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More than 5,000 London homes to get ‘green update’ with heat pumps and solar panels

·2-min read
Stock image London homes  (PA)
Stock image London homes (PA)

More than 5,000 homes in London are to get “green” upgrades to save energy and cut bills, ministers announced on Tuesday.

Councils across the capital are to get a total of £61 million for energy-saving improvements such as solar panels, heat pumps, external wall insulation and loft insulation.

The modernisation could save lower-income households on average around £200-a-year on their energy bills, according to the Business Department.

London minister Paul Scully, said: “The funding will offer crucial support to lower-income households across the capital, making homes warmer, greener and cheaper to heat, not only cutting emissions but also energy bills.”

He added: “With heating for homes and buildings making up almost a third of all carbon emissions, improving the energy efficiency of our homes will be a key part of ensuring we eliminate our country’s contribution to climate change by 2050.”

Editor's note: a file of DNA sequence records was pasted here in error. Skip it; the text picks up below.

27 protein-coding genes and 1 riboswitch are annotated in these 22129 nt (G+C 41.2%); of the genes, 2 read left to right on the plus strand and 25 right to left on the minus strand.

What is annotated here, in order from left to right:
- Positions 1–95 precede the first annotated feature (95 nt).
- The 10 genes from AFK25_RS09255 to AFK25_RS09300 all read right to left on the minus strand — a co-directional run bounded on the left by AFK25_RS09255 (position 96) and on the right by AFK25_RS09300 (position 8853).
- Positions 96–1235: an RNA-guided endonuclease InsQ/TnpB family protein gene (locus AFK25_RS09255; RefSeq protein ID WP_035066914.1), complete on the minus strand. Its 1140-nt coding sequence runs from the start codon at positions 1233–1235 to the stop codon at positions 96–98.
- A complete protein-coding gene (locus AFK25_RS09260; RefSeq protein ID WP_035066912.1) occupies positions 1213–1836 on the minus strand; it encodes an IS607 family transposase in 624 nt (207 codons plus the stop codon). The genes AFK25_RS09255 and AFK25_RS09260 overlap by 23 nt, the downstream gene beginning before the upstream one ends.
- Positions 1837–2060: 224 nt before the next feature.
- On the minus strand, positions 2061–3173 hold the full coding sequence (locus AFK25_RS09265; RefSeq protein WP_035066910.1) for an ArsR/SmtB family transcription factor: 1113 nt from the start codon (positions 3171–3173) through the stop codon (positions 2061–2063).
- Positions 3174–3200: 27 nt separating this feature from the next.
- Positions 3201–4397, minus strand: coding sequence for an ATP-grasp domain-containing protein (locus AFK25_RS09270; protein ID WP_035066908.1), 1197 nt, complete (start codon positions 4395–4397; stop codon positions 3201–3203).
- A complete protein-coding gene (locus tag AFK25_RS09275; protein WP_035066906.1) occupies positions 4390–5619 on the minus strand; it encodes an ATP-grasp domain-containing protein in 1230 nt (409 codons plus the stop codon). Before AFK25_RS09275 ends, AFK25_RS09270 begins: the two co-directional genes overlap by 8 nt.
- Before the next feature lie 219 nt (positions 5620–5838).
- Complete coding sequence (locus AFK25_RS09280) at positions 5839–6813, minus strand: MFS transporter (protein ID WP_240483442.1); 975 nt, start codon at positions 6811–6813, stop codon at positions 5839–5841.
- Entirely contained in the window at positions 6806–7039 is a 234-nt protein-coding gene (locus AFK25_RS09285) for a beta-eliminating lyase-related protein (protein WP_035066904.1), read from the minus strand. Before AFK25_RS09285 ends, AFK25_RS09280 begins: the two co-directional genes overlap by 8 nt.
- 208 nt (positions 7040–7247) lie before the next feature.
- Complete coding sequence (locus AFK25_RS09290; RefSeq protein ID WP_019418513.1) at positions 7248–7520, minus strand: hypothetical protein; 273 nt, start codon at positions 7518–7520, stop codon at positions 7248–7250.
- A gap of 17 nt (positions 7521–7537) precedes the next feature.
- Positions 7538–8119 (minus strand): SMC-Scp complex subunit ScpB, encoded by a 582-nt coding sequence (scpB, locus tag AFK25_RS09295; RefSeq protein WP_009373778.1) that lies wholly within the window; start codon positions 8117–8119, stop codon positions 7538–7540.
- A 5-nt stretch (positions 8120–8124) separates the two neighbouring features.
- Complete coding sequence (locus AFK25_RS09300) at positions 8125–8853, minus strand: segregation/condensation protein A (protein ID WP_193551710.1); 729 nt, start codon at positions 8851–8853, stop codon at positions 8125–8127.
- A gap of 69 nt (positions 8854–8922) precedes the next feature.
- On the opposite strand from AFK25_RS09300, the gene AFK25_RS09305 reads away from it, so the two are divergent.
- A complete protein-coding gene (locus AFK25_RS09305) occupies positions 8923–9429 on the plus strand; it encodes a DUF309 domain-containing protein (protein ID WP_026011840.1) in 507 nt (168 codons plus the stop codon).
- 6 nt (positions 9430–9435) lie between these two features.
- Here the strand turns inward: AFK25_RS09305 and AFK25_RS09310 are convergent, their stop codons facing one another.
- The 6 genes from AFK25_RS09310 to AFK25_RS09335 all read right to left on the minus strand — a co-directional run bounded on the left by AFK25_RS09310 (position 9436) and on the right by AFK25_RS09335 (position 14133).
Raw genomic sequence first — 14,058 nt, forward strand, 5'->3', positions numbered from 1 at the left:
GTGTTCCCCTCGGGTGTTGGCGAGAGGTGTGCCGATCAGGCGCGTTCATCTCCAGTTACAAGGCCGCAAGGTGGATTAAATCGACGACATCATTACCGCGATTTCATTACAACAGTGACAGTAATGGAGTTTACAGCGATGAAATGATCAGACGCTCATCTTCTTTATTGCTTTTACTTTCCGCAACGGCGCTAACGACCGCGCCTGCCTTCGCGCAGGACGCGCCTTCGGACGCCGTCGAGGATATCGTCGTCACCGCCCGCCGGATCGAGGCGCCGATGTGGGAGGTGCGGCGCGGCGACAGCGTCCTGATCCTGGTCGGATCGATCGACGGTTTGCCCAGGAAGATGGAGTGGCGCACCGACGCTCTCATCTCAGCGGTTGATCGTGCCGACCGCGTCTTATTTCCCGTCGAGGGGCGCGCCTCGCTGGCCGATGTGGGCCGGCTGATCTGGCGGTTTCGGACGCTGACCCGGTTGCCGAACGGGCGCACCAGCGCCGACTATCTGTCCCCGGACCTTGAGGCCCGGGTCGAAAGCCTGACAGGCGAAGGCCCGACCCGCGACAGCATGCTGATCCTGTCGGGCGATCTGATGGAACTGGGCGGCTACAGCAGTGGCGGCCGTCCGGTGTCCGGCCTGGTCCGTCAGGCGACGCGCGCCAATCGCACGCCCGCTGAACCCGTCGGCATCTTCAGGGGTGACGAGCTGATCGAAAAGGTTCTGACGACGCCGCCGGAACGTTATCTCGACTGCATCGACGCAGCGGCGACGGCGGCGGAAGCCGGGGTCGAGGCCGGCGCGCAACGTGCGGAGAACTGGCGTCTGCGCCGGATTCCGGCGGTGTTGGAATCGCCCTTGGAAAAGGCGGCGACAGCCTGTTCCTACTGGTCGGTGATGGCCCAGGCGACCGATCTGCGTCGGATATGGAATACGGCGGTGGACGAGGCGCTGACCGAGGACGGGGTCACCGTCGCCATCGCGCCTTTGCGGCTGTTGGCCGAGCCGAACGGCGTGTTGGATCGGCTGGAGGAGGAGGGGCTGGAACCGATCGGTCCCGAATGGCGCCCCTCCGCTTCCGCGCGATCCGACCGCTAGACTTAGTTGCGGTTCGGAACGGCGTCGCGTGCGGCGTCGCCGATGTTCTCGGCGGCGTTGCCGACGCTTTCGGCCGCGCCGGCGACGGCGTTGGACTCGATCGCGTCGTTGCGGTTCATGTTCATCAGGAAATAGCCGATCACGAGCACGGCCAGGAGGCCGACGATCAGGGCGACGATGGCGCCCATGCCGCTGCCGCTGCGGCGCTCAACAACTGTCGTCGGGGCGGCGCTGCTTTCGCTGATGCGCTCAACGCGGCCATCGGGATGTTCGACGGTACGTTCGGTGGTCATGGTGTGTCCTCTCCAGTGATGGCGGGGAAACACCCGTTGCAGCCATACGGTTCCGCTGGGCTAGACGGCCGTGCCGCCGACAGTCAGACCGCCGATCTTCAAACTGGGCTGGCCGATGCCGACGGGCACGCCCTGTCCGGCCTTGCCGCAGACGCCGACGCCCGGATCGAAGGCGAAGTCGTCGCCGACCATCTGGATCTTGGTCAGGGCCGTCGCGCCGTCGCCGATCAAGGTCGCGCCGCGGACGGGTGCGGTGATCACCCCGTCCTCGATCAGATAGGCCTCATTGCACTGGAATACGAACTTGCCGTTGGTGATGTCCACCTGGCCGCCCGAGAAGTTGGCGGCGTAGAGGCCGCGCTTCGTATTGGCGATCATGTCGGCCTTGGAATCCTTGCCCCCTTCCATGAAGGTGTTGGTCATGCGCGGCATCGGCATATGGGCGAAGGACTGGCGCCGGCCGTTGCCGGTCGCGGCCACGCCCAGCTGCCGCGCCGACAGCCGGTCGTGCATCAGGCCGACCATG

The investment is part of more than £400 million awarded to over 200 councils across England and comes from the Government’s Local Authority Delivery scheme and the Home Upgrade Grant.

It aims to improve the energy efficiency of some of the least “green” homes, rated between D and G on their Energy Performance Certificates.

Wandsworth Council Leader Ravi Govindia stressed the upgrades would mean “cheaper energy bills” for households who could “play their part in the nation’s efforts to curb carbon emissions and deliver a greener and lower carbon future”.

Cllr Cameron Geddes, Barking and Dagenham’s Cabinet member for regeneration and economic development, added: “This funding will enable us to support 320 local homeowners on lower incomes, by providing them with energy efficient measures that will keep their homes warmer and ultimately save them money on their energy bills.”

The scheme is part of the Government’s £6.6 billion strategy to cut carbon emissions from homes as it seeks to make Britain net zero by 2050.

Heat in homes accounts for 21 per cent of all UK carbon emissions.

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